Our country has rich resources, but the ruling elite for years pocketed so much of it that government couldn't support schools and hospitals and we ordinary citizens can't pay our electricity and water bills. As that group's grip on power slips, they are trying more desperately to hold on to the wealth.
The easiest things to steal are small things of high value. We know some of the story about diamonds. Some of us had been wondering what we were exporting to the United Emirates that earned double the cost of the oil we imported from them ($276,645,797 against $139,792,713)?
Now we know most of the answer. The UAE wants to release $160 million worth of our diamonds to the Indian jewellers, who, being sharp businessmen, know that blood diamonds come cheaper because they can't be sold openly everywhere.
So our kleptocrats are reduced to selling at a discount because some people have noticed the stink they carry from the murky depths of the underworld. Not to worry; the kleptocrats just steal more to make up their loss. They are still selling at a loss, but they're making a killing in more ways than one.
For example, where does our gold go? Gold production has been rising since hitting a low in 2008 of 3.07 tonnes, reaching 4.97t in 2009 and 9.6t in 2010. If that 9.6t is all that was marketable, there is a problem; producers get the best prices on the London Bullion Exchange, but to be a member you must be exporting at least 10 tonnes/year.
We used to export about 20t, but lost our membership when our exports dropped below 10t two years running. Our biggest export last year was Customs category “unused postage, revenue stamps; stamp-impressed paper;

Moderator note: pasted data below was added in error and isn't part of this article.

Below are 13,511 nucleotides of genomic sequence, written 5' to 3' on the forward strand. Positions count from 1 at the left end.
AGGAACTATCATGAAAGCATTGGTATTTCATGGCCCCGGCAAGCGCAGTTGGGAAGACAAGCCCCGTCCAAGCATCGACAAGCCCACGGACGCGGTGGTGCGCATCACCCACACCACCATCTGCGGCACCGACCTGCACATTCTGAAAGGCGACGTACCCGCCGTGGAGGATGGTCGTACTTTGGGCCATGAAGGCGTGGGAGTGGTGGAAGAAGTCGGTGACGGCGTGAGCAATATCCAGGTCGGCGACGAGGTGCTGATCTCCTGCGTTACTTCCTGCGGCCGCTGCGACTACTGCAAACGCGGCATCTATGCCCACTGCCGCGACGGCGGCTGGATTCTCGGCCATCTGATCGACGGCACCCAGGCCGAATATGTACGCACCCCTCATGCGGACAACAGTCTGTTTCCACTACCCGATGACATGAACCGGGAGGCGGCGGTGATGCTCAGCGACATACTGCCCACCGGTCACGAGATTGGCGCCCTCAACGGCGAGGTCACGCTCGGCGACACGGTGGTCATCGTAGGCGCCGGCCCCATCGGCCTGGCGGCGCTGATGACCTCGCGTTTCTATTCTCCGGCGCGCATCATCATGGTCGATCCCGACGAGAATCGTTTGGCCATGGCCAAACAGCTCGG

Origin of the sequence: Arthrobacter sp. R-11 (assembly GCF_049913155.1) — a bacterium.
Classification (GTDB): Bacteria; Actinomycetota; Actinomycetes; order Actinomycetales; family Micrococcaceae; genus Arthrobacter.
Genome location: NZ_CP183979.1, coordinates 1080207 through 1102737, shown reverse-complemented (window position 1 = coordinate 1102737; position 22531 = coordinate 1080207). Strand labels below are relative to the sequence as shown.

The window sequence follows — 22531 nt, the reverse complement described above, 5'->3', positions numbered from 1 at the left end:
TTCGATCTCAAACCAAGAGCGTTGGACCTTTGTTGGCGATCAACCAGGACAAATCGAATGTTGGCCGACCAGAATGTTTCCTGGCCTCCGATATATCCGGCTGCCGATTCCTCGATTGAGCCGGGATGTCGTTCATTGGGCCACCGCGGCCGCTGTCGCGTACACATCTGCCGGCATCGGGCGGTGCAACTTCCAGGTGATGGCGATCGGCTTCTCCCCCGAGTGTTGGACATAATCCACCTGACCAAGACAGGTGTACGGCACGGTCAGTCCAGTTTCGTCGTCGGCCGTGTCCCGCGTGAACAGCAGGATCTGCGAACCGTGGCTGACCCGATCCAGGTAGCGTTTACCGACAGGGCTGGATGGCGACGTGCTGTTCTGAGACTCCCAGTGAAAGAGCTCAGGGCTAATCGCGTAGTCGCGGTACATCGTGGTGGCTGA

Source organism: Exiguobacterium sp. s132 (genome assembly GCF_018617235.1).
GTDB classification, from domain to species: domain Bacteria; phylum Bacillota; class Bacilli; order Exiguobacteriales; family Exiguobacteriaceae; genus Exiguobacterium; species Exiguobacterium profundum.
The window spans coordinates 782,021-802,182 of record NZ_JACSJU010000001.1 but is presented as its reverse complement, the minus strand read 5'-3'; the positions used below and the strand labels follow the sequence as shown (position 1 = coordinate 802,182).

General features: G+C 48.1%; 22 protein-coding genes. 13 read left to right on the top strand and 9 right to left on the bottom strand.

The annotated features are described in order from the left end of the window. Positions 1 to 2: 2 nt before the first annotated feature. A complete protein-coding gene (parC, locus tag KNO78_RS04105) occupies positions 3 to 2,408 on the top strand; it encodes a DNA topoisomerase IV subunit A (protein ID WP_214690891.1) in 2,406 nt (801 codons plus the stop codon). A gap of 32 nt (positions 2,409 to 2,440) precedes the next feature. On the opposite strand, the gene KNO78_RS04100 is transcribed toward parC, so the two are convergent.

cheque forms” which reached $1million in 1999, zero some years later, over $200million in 2009 and $521,877,202 in 2010.
Fancy paper is an unlikely item, but the likeliest producer is Fidelity Printers, the printing wing of the Reserve Bank, who held the gold license. We can only hope that Tendai Biti knows what is going on.
If he does, he might be wisely keeping his mouth shut, but we should expect production to exceed the 10 tonne limit in 2011 and then there should no need for honest men to keep secrets.
Curiously, although platinum production has been rising (4.56t in 2005; 5.19t in 2006, 5.30t in 2007, 5.50t in 2008 and 6.86t in 2009), the official foreign trade statistics record no export of platinum or platinum ore in 2010.
Has some kleptocrat got his sticky fingers on that also? However, there may be other explanations there. The miners might be manoeuvring to secure their position in the face of threatened expropriation/indigenisation. We can only ask, maybe guess, and wait to see how things develop.
2005 – 4,56t
2006 – 5,19t
2007 – 5,30t
2008 – 5,50t
2009 – 6,86t
2010 – 0 tPost published in: Opinions & Analysis